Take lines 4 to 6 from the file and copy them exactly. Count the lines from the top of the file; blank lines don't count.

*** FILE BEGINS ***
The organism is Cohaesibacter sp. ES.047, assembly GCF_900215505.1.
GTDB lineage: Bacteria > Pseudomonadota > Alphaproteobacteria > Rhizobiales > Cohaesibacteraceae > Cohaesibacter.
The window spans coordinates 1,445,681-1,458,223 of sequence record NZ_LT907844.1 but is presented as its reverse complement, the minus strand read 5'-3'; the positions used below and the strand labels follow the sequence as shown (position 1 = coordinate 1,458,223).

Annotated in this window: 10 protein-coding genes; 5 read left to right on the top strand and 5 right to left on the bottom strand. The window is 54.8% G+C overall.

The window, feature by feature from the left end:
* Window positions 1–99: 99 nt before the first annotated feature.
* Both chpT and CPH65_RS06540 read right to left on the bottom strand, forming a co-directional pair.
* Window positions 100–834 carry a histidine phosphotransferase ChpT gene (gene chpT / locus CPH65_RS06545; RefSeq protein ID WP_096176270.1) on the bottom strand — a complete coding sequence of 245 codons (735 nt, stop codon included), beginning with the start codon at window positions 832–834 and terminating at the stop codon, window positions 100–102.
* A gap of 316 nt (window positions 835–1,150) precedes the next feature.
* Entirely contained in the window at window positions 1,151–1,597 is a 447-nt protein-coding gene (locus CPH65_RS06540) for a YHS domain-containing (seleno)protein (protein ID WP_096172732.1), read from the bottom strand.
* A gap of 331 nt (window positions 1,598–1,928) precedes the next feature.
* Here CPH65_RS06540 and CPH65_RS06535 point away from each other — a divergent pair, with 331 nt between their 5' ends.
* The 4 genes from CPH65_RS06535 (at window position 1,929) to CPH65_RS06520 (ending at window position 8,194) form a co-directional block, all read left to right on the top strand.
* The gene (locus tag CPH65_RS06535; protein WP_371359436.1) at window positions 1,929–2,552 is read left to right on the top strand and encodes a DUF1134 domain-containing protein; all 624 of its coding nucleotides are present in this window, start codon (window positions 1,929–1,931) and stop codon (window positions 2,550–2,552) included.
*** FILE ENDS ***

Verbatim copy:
Annotated in this window: 10 protein-coding genes; 5 read left to right on the top strand and 5 right to left on the bottom strand. The window is 54.8% G+C overall.

The window, feature by feature from the left end:
* Window positions 1–99: 99 nt before the first annotated feature.